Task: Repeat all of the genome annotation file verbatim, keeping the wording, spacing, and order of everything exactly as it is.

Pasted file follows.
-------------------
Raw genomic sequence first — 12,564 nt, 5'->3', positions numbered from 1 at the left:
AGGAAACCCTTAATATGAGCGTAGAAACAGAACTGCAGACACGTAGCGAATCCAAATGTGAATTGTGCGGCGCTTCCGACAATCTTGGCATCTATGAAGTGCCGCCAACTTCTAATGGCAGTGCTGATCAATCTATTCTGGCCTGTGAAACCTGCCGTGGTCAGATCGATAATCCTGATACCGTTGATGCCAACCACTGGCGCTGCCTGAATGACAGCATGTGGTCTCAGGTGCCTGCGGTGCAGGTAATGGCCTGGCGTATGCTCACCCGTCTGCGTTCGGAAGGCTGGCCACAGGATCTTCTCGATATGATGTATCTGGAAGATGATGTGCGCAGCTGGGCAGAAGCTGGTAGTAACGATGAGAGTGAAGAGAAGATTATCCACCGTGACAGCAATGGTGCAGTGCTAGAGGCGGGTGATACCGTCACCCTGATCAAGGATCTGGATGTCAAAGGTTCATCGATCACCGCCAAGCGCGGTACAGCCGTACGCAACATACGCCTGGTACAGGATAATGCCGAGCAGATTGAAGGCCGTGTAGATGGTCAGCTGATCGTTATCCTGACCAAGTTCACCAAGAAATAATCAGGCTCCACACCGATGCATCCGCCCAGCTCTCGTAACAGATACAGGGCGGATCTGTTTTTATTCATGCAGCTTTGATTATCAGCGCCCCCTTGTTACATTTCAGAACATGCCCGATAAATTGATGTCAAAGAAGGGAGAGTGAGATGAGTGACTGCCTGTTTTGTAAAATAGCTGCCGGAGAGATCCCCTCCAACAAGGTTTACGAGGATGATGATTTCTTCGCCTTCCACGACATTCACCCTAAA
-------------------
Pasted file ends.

Raw genomic sequence first — 12,564 nt, 5'->3', positions numbered from 1 at the left:
AGGAAACCCTTAATATGAGCGTAGAAACAGAACTGCAGACACGTAGCGAATCCAAATGTGAATTGTGCGGCGCTTCCGACAATCTTGGCATCTATGAAGTGCCGCCAACTTCTAATGGCAGTGCTGATCAATCTATTCTGGCCTGTGAAACCTGCCGTGGTCAGATCGATAATCCTGATACCGTTGATGCCAACCACTGGCGCTGCCTGAATGACAGCATGTGGTCTCAGGTGCCTGCGGTGCAGGTAATGGCCTGGCGTATGCTCACCCGTCTGCGTTCGGAAGGCTGGCCACAGGATCTTCTCGATATGATGTATCTGGAAGATGATGTGCGCAGCTGGGCAGAAGCTGGTAGTAACGATGAGAGTGAAGAGAAGATTATCCACCGTGACAGCAATGGTGCAGTGCTAGAGGCGGGTGATACCGTCACCCTGATCAAGGATCTGGATGTCAAAGGTTCATCGATCACCGCCAAGCGCGGTACAGCCGTACGCAACATACGCCTGGTACAGGATAATGCCGAGCAGATTGAAGGCCGTGTAGATGGTCAGCTGATCGTTATCCTGACCAAGTTCACCAAGAAATAATCAGGCTCCACACCGATGCATCCGCCCAGCTCTCGTAACAGATACAGGGCGGATCTGTTTTTATTCATGCAGCTTTGATTATCAGCGCCCCCTTGTTACATTTCAGAACATGCCCGATAAATTGATGTCAAAGAAGGGAGAGTGAGATGAGTGACTGCCTGTTTTGTAAAATAGCTGCCGGAGAGATCCCCTCCAACAAGGTTTACGAGGATGATGATTTCTTCGCCTTCCACGACATTCACCCTAAA